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Are You One of the 7 Million in the U.S. Affected by Scoliosis?

Scoliosis, or a curvature of the spine, is a condition that affects almost 7 million people in the U.S. While it does occur in adults, it is most commonly seen in children, especially girls, during periods of growth. Although the deformity is complex and 3-dimensional, often times the spine in a person with scoliosis looks like an “S” or a “C” instead of a straight line.

Scoliosis

Adolescent scoliosis is the most common spinal deformity affecting pre-teens and teenagers, however it does not always result in significant pain or discomfort. Scoliosis may also occur in younger children and is often referred to as early onset scoliosis (EOS) in children less than five years old. EOS may significantly worsen as the children grow and cause severe spinal deformity and problems with the lungs or other internal organs.

Signs & Symptoms of Scoliosis

  • Uneven musculature on one side of the spine
  • Uneven hips, shoulders, or legs
  • Difference in the chest or breast area
  • Slowed nerve action (in some cases)

Causes of Scoliosis

About 65% of scoliosis cases are from unknown causes. Congenital scoliosis (caused by abnormally shaped vertebrae) accounts for about 15% and the rest is speculated to be caused by neuromuscular disease. Some researchers think genetics may play a role in who develops scoliosis, but it is not completely understood at this point.

Scoliosis Treatment Options
At Emory, we typically use non-operative treatments to minimize the worsening of scoliosis before we consider surgical treatments. Surgery is typically reserved for more severe cases of scoliosis. The vast majority of adolescent scoliosis can be managed with non operative measures including careful observation or spinal braces. Our surgeons have access to many local orthotics groups allowing for accurate and effective bracing for scoliosis.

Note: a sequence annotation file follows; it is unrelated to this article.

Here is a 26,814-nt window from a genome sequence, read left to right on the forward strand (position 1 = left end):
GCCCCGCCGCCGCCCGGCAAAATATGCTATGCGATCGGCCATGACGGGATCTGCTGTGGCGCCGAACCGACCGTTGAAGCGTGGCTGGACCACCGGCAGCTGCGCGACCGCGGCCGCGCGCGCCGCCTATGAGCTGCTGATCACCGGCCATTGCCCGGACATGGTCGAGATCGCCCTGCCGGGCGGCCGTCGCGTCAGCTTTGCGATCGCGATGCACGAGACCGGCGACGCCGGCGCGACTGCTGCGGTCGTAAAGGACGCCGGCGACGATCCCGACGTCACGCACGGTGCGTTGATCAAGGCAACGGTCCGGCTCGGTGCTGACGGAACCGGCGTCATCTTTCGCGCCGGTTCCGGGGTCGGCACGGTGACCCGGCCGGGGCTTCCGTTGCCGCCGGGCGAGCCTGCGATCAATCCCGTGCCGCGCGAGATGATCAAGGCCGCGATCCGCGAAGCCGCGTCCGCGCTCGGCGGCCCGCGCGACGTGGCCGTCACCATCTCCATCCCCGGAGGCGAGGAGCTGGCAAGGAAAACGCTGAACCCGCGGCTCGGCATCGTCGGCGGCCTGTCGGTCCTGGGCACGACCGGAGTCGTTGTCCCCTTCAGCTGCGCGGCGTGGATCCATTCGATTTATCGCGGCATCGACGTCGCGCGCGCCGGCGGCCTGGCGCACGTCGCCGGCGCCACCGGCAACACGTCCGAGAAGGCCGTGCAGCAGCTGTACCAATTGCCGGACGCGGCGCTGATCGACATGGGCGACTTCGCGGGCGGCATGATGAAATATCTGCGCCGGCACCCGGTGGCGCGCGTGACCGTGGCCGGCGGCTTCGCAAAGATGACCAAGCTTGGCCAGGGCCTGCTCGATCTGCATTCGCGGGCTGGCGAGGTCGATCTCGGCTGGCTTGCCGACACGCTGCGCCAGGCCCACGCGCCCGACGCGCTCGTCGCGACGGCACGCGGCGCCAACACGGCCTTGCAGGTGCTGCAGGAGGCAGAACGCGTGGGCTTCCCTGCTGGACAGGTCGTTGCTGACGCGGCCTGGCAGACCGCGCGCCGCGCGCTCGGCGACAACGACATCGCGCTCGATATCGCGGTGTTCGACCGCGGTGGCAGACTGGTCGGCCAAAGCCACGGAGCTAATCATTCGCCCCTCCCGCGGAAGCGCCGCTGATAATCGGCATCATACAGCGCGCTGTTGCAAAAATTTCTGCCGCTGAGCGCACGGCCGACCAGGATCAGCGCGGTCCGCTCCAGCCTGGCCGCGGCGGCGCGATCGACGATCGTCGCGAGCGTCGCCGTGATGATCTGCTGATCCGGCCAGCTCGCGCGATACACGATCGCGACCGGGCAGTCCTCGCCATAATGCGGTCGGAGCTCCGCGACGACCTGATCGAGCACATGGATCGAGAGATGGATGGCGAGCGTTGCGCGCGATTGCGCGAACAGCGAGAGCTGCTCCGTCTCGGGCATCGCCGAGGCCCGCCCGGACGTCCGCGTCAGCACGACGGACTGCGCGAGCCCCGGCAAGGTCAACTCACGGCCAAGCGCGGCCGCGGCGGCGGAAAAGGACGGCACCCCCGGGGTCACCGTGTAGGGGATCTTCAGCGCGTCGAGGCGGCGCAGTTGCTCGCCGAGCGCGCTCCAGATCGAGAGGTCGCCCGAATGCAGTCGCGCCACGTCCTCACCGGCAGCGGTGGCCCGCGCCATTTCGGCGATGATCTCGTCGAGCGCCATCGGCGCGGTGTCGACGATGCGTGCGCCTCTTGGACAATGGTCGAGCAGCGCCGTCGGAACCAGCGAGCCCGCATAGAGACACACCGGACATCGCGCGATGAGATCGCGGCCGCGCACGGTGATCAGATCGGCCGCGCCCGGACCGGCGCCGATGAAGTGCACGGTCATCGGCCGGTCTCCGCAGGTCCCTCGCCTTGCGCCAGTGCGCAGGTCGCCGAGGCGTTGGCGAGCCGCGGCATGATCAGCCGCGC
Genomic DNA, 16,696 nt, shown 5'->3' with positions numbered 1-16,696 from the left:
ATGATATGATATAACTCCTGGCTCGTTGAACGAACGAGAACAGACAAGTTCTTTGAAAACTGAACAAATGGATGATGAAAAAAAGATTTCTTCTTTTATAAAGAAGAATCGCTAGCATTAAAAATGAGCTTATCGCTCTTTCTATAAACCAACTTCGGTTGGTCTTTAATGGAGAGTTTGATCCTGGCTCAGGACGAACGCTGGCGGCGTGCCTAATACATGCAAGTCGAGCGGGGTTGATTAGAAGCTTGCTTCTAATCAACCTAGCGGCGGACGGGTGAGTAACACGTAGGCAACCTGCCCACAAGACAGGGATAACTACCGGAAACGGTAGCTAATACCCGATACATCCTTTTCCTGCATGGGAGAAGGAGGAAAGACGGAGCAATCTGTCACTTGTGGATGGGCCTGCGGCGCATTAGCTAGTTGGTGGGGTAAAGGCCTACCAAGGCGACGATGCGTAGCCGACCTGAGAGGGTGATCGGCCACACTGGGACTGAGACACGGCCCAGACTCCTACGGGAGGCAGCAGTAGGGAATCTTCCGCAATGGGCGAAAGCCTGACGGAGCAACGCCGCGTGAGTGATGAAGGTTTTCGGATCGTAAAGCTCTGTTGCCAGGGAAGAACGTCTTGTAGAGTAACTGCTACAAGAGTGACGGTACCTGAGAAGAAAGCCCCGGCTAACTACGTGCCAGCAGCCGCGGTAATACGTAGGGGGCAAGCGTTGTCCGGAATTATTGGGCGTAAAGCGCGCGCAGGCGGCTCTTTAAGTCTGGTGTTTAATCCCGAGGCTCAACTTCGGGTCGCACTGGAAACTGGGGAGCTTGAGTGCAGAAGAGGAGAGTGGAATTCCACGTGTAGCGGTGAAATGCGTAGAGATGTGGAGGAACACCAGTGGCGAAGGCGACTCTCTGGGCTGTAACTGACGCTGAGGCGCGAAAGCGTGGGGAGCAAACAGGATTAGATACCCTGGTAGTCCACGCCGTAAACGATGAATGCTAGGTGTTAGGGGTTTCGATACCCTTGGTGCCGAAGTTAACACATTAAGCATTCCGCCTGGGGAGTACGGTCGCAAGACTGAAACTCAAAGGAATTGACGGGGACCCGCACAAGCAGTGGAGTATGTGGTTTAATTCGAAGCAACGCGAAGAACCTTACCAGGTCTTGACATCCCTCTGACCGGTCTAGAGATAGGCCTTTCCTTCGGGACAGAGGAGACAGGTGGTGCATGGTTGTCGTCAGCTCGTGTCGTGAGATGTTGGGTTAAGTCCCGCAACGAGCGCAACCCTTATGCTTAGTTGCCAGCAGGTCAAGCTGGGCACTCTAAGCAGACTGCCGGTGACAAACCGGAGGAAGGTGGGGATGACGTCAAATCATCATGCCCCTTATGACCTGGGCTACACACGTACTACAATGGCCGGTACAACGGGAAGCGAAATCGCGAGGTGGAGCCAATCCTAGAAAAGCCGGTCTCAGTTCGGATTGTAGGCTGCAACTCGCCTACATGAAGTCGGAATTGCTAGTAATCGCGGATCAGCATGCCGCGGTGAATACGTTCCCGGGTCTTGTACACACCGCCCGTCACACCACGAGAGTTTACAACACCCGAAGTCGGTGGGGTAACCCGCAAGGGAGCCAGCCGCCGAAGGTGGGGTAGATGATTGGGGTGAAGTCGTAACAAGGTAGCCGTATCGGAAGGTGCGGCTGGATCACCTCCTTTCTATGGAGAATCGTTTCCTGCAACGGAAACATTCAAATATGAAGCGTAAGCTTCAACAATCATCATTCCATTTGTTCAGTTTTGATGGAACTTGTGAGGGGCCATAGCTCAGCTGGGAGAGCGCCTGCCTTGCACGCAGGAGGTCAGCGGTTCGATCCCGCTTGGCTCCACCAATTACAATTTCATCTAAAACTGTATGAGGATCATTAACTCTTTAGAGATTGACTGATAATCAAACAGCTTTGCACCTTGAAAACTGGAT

Emory’s Experience in the Treatment of Scoliosis
Emory Healthcare orthopaedic surgeons have tremendous experience in caring for children of all ages with scoliosis. Our physicians are also unique in that they provide care to patients with scoliosis of all ages. When combined with our adult spine center, Emory is the only center in Georgia capable of treating patients from infancy into adulthood.

Emory pediatric orthopaedists Dr. Robert Bruce, Jr. and Dr. Nicholas Fletcher have extensive experience with growing rod and Vertical Expandable Prosthetic Titanium Rib (VEPTR) for the management of severe scoliosis in young patients. These techniques allow for continued growth of the spine in younger children to allow normal development and function. Emory is also one of the few centers in this region offering Mehta casting which is a non-surgical treatment in which the doctor manipulates the spine and then places the child’s torso in a plaster cast. This is especially useful for young children with early onset scoliosis and has been found to actually correct the curvature in certain patients.

Scoliosis Research On the Horizon
Our physicians have been involved in research evaluating opportunities to maximize scoliosis care in children of all ages and assess the long term outcomes of scoliosis surgery. Our research has been presented locally, nationally, and internationally in places as far away as Japan. Dr. Fletcher’s research has focused on clinical outcomes following scoliosis surgery including one of the longest term follow up studies on modern surgical treatment ever published.